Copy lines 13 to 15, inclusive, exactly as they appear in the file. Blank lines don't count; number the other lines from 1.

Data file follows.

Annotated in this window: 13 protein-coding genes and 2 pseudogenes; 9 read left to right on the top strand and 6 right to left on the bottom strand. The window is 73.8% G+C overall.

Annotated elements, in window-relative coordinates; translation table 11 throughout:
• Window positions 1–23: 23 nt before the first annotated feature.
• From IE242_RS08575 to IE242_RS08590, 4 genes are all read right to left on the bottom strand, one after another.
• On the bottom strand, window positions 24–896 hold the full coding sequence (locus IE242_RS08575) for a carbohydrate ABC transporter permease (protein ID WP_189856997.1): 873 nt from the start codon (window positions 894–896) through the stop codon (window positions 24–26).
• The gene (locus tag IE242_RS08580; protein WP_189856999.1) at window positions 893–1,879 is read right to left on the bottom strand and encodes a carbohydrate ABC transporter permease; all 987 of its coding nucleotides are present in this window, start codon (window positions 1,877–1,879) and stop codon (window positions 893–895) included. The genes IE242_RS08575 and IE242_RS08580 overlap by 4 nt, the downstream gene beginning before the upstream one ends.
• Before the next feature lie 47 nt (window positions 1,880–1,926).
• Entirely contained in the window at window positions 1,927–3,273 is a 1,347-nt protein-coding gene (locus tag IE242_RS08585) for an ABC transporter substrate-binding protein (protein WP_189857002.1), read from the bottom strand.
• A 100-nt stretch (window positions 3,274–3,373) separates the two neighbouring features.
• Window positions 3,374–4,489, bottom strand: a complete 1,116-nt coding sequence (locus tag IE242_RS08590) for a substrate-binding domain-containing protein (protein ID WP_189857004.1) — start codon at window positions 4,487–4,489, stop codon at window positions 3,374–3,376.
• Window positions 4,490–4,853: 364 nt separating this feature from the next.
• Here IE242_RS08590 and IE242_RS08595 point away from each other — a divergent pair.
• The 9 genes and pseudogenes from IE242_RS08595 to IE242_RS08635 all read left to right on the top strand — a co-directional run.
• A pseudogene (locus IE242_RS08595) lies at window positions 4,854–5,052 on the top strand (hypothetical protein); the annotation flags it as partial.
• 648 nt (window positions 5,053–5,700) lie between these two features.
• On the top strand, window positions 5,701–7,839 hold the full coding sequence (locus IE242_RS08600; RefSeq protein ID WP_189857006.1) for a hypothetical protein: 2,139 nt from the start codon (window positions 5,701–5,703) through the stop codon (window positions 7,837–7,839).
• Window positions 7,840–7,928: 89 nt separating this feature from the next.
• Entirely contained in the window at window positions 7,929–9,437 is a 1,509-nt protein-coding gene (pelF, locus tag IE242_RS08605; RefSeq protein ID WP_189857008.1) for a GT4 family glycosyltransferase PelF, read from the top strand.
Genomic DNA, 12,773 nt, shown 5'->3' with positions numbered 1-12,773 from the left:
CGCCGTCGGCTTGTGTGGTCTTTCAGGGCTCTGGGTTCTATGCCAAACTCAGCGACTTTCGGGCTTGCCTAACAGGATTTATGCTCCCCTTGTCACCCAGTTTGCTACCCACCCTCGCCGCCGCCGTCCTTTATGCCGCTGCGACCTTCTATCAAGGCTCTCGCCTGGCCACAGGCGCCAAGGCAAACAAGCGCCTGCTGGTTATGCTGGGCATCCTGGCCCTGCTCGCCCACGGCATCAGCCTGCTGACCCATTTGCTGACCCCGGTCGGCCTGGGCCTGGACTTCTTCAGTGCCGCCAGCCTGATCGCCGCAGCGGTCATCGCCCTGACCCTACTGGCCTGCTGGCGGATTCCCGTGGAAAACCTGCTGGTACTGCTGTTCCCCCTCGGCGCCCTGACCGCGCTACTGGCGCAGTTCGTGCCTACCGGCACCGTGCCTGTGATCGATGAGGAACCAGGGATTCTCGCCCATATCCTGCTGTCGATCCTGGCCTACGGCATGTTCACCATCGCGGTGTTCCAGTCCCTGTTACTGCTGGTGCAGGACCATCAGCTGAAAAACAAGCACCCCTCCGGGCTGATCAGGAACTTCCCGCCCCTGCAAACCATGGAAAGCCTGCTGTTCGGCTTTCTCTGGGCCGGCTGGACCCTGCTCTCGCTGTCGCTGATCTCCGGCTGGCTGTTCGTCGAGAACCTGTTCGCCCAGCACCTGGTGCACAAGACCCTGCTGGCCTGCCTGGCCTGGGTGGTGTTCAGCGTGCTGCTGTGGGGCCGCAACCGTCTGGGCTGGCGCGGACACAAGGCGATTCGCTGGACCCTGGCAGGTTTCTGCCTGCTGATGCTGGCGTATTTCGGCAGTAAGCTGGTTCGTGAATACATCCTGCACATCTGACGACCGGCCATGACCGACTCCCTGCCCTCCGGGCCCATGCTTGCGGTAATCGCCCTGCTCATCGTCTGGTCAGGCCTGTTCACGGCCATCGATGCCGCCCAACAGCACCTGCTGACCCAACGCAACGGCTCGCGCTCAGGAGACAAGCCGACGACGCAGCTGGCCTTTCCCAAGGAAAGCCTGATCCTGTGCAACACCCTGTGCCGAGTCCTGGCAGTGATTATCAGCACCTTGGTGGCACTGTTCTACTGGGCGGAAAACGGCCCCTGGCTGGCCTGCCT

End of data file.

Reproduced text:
• The 9 genes and pseudogenes from IE242_RS08595 to IE242_RS08635 all read left to right on the top strand — a co-directional run.
• A pseudogene (locus IE242_RS08595) lies at window positions 4,854–5,052 on the top strand (hypothetical protein); the annotation flags it as partial.
• 648 nt (window positions 5,053–5,700) lie between these two features.